Being honest in the District has been put to the test...and the results weren't pretty.
The Bethesda-based Honest Tea once again conducted its annual experiment in all 50 states and the District, trying to see how honest people would be when no one was looking.
From July 8 to 18, the company set up 61 locations where bottles of their drinks were left unattended -- available to the thirsty for a suggested price of $1. Hidden cameras recorded the results.
The experiment revealed that D.C. was the least honest location, with only 80 percent of people paying for their drinks.
Residents of Alabama and Hawaii can hold their heads high; 100 percent of participants paid their dollars there. Virginia had a 95 percent honesty rating and Maryland hit 89 percent.
Funny thing is, the District was considered one of the most honest cities in 2012, with 95 percent of Washingtonians paying for their drinks. So what went wrong this year?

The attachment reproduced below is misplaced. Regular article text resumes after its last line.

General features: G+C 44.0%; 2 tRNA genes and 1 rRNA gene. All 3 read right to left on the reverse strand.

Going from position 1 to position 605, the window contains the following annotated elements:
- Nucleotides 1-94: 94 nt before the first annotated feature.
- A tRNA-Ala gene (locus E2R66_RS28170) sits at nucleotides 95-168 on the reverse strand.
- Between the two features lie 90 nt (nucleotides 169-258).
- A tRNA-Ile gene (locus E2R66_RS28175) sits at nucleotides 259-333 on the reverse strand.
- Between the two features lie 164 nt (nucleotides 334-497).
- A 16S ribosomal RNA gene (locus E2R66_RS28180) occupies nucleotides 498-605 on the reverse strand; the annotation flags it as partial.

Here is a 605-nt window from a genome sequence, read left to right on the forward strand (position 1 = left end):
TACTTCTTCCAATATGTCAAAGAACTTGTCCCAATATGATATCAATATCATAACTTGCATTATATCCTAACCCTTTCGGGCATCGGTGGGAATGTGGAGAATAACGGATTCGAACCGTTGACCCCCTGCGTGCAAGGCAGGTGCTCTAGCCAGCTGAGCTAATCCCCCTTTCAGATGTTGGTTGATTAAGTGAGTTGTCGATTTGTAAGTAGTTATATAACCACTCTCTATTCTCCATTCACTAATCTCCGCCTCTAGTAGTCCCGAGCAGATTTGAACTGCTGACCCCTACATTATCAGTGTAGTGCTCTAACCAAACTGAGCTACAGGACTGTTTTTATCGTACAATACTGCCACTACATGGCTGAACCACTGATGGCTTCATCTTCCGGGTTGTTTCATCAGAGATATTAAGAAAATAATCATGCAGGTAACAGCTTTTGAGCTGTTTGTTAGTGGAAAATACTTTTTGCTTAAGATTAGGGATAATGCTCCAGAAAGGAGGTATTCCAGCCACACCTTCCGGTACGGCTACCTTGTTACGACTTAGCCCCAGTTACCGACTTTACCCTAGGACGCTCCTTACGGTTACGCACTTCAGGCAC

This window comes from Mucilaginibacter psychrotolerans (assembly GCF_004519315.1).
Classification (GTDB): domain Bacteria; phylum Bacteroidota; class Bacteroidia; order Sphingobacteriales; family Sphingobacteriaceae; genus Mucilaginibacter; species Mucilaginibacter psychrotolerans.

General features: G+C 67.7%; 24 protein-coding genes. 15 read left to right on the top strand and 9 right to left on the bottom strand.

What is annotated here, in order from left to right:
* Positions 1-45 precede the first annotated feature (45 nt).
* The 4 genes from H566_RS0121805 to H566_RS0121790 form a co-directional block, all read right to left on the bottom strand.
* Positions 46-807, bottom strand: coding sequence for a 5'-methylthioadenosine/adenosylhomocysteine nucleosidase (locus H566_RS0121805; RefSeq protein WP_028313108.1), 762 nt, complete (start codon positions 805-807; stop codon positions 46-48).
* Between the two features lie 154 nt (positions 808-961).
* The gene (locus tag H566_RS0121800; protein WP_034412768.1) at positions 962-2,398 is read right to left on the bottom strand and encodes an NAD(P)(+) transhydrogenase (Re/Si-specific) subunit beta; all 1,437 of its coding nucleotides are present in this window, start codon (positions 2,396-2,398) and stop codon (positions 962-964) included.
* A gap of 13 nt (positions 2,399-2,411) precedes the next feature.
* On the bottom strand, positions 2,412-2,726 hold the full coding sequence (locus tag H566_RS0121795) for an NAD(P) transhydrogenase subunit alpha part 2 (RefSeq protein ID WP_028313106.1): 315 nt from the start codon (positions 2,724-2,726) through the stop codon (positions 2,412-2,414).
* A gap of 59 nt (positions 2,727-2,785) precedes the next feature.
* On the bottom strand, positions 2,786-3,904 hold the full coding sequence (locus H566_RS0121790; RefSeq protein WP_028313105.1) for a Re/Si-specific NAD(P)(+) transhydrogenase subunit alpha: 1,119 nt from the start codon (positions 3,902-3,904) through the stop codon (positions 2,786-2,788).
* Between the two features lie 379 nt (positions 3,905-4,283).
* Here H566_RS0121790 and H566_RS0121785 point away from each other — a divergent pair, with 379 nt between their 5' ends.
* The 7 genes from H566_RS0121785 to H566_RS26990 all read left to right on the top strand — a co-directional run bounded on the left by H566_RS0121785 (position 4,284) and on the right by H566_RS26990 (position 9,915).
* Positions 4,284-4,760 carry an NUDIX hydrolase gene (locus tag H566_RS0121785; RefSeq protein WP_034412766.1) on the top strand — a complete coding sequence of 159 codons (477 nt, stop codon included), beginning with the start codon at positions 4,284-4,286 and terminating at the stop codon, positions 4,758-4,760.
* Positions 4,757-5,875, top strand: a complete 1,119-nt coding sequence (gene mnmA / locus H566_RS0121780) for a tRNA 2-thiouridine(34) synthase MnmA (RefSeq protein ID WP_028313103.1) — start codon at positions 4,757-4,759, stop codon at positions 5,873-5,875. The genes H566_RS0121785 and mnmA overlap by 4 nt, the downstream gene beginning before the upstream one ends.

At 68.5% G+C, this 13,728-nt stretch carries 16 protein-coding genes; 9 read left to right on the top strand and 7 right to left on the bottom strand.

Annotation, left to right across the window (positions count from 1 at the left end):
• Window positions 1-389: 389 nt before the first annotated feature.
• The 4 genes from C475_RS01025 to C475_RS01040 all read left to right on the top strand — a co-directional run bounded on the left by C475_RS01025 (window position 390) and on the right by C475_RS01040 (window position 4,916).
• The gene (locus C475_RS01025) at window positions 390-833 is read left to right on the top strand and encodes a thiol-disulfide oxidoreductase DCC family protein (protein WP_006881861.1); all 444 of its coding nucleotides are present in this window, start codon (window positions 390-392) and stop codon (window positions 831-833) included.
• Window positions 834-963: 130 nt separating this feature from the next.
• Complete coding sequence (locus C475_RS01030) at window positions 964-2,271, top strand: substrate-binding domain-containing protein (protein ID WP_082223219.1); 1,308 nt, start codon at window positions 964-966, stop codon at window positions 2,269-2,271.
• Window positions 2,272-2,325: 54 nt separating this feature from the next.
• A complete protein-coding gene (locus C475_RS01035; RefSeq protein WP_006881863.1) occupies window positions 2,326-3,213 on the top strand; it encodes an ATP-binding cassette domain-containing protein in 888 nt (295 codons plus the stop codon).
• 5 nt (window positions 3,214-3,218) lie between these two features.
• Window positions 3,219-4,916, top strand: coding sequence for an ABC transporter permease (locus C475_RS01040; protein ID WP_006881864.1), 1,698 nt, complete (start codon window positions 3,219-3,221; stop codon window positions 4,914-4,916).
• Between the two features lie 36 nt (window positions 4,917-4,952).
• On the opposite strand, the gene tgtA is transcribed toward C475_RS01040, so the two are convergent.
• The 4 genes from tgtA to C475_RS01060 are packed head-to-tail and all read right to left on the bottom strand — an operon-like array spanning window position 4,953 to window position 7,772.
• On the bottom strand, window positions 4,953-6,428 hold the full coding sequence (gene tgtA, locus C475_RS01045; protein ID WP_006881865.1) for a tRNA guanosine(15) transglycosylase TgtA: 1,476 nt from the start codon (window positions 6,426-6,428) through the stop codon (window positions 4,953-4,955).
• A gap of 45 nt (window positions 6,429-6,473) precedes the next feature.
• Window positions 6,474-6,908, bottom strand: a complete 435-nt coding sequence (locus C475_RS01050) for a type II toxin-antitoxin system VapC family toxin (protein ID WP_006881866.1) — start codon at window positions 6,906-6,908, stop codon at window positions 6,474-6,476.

Perhaps the extended heat wave over the region caused people to temporarily forget their manners (and their wallets). The heat index was between 102-108 degrees the week of July 15, reported NBC4's Chief Meteorologist Doug Kammerer.
The furloughs certainly weren't helping anyone's paychecks, either. In a city where government workers are the norm and speed-light cameras are on every corner, how can one resist the lure of "free" tea?
Another scenario: A lot of people in major cities don't carry around cash like they used to. You can pay for Uber cars, most shopping purchases, and $3.50 Starbucks coffee using a debit or credit card. In a 2012 MasterCard survey, three in four Americans say they use less cash today than they did 10 years ago. Maybe if Honest Tea had accepted plastic during the experiment, D.C. could have come out on top again.
Maybe we're just trying to be optimistic.
But at the end of the day, at least 80 percent of our neighbors kept it honest while sipping their drinks.